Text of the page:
Leadership and rebranding

The respondents stated that they had a positive perspective in any activities that led to improvements in the organizational outcomes or an enhanced working environment. Resultantly, there was a positive attitude in the support for rebranding strategies enacted in the institutions. Fundamentally, the respondents suggested that there was substantial support for rebranding initiatives that led to the perception of the organization as an international school rather than what people often perceived it as a French school. By advocating the international dimensions, there was increased engagement with different stakeholders, and it offered an opportunity to expand the target customer base of the school in areas where it operated. The participants also state that the rebranding was achieved with intense agility after conducting research that included surveys among the people and individuals engaged in the change. This was instrumental to meet the objectives set in developing an international image for the institutions. This included influencing change that made the institutions to be perceived from the non-French perspective. Apart from the surveys, the research also included engaging in meetings, campaigns, and other teambuilding processes that involved the entire school community. In this light, the participants stated that the most critical factor to consider in the rebranding process was the feelings that emerged among the community. Taking to account these feelings was central to the resistance to change among all stakeholders. The surveys among the different stakeholders were the source of insights about the market, which streamlined the course of action taken by leaders in making appropriate decisions.



The insights emerging in this research show that there is a substantial distribution of leadership in French international schools. Additionally, each individual in the organizational setting is perceived to be a leader. The engagement of all leaders is achieved through meetings, workshops, and a formal approach that ensures the role of each individual is known. This highlights the importance of accountability in achieving organizational objectives. Bartram and Casimir (2007) allude that there is substantial collaboration and motivation among individuals who are engaged in decision-making. This is aligned to the results of this study that show distributed leadership fosters cooperation through the effective communication and the integration of processes across the organization. According to Chakravorti (2011), leadership is imperative to sustaining the organizational culture embraced by organizations. This is analogous to the idea of leadership embraced in the French International School in Singapore. The leadership has for years, maintained its values and facilitated a leadership approach that ensures these values are embraced by all stakeholders. This is fostered not only through the recruitment approach but also the ideologies held in accomplishing project objectives in the institutions. This is reflected in the engagement of many stakeholders before making decisions. Additionally, the transformational decisions are made in consensus and across the large national organization. This has ensured that the changes made in each institution are synchronized to communicate a unique and similar organizational identity across the country. This is achieved through leadership workshops and the free flow of ideas across the organization, which are presented and discussed in meetings.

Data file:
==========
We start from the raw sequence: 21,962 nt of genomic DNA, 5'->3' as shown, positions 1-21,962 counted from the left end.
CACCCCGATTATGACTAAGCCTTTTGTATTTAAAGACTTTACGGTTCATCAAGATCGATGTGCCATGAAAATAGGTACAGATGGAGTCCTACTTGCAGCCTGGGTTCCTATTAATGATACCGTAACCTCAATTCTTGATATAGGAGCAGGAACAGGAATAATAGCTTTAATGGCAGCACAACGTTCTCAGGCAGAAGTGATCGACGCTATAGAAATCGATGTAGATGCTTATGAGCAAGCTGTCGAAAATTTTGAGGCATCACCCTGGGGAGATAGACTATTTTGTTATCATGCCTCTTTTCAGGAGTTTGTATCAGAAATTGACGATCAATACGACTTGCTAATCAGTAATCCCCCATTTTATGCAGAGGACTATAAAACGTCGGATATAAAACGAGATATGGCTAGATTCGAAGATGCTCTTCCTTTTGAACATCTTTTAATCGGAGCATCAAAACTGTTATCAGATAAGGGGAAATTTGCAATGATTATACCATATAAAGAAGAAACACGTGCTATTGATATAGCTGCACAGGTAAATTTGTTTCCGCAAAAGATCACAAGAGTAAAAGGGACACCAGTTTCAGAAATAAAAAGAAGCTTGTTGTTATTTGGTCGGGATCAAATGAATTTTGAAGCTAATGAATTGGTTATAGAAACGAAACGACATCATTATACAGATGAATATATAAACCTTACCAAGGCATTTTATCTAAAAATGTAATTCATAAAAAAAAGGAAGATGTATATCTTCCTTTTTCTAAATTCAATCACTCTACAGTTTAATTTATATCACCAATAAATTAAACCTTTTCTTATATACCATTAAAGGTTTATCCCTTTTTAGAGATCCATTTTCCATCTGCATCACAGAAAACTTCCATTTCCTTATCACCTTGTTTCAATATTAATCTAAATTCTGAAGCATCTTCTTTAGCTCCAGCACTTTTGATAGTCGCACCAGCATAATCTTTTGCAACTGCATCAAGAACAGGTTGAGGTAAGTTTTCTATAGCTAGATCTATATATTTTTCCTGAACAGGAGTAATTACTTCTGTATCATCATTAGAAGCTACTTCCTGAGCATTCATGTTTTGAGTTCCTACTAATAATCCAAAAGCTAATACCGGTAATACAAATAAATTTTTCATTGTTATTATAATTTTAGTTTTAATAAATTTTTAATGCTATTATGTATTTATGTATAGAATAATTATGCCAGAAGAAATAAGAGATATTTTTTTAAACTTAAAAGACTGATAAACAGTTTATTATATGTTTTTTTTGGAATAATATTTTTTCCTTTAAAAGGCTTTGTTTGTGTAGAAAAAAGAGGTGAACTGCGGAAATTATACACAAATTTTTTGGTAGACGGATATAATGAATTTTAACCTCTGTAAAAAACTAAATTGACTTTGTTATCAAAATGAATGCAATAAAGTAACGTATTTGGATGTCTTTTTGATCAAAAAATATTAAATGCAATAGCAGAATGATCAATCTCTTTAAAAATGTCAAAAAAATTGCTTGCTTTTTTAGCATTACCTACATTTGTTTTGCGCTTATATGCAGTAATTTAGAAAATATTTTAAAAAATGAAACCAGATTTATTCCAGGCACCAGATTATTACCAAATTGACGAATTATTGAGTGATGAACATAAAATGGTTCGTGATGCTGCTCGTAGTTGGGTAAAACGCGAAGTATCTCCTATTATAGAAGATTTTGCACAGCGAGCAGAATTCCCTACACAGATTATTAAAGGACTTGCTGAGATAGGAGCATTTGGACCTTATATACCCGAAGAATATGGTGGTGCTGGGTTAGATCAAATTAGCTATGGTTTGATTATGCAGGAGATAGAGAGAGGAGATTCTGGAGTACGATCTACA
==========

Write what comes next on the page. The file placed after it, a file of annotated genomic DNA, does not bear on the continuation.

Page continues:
The research participants implied that they had a positive attitude towards changes that led to positive changes in the organization. This included changes that led to the improved achievement of the organizational objectives and changes that enhanced the working environment. According to Chua Reyes (2015), a positive attitude among leaders influenced support of the change process among subordinates in the implementation of different organizational change programs. Drawing from the different accounts emerging in this research, the positive attitude towards rebranding was imperative in developing an international image for the French International School in Singapore. By achieving a positive brand attitude, the institutions were able to foster the marketing of the institution. This is reflected by the positive word of mouth and brand loyalty emerging from the workforce (Gilstrap & Smith, 2016). Notably, the participants in the study showed substantial attachment to the institutions they represented. They also held the notion that what makes one individual act positively can be distributed to other players and their responsibilities to the change process and the ultimate goal of the organization. Particularly, this transfer of responsibilities and motivation to act positively is reflected in the sharing of ideas and the involvement of different stakeholders in decision-making. A positive attitude towards rebranding was also evident in the trust that emerges among individuals in different leadership positions. According to Hatcher (2005) and Jung and Avolio (1999), a leadership approach that fosters trust among different stakeholders is instrumental in achieving organizational objectives. This is evident in the French international schools, whereby the participants showed trust to seek advice from those in higher positions of management and those who had more experience in the institutions in light of making appropriate decisions. This fostered a standardized approach in addressing challenges, laying out, and strategizing on the performance of the rebranding processes in the specific institutions. From this perspective, the distribution of leadership in the French international school was aligned with sentiments experienced by Larsen and Rieckhoff (2014) that show such an approach contributes to the enhancement of knowledge among the stakeholders involved, innovativeness, and support by reducing the resistance to change.